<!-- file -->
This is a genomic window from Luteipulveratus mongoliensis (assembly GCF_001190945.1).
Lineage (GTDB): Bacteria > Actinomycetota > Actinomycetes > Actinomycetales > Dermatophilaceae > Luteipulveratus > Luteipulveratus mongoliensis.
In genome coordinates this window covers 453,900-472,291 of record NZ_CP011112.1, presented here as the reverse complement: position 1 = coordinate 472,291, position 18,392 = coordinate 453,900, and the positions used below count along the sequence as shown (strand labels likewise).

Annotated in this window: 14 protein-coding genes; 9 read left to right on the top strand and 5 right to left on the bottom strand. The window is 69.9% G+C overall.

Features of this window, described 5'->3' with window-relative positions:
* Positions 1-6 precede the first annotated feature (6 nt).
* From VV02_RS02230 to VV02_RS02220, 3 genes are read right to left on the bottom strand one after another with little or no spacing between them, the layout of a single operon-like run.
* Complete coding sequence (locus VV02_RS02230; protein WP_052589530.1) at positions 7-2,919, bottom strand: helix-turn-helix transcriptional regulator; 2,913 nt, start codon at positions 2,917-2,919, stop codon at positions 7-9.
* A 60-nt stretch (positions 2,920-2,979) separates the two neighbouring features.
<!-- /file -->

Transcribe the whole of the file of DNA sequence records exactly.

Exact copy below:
This is a genomic window from Luteipulveratus mongoliensis (assembly GCF_001190945.1).
Lineage (GTDB): Bacteria > Actinomycetota > Actinomycetes > Actinomycetales > Dermatophilaceae > Luteipulveratus > Luteipulveratus mongoliensis.
In genome coordinates this window covers 453,900-472,291 of record NZ_CP011112.1, presented here as the reverse complement: position 1 = coordinate 472,291, position 18,392 = coordinate 453,900, and the positions used below count along the sequence as shown (strand labels likewise).

Annotated in this window: 14 protein-coding genes; 9 read left to right on the top strand and 5 right to left on the bottom strand. The window is 69.9% G+C overall.

Features of this window, described 5'->3' with window-relative positions:
* Positions 1-6 precede the first annotated feature (6 nt).
* From VV02_RS02230 to VV02_RS02220, 3 genes are read right to left on the bottom strand one after another with little or no spacing between them, the layout of a single operon-like run.
* Complete coding sequence (locus VV02_RS02230; protein WP_052589530.1) at positions 7-2,919, bottom strand: helix-turn-helix transcriptional regulator; 2,913 nt, start codon at positions 2,917-2,919, stop codon at positions 7-9.
* A 60-nt stretch (positions 2,920-2,979) separates the two neighbouring features.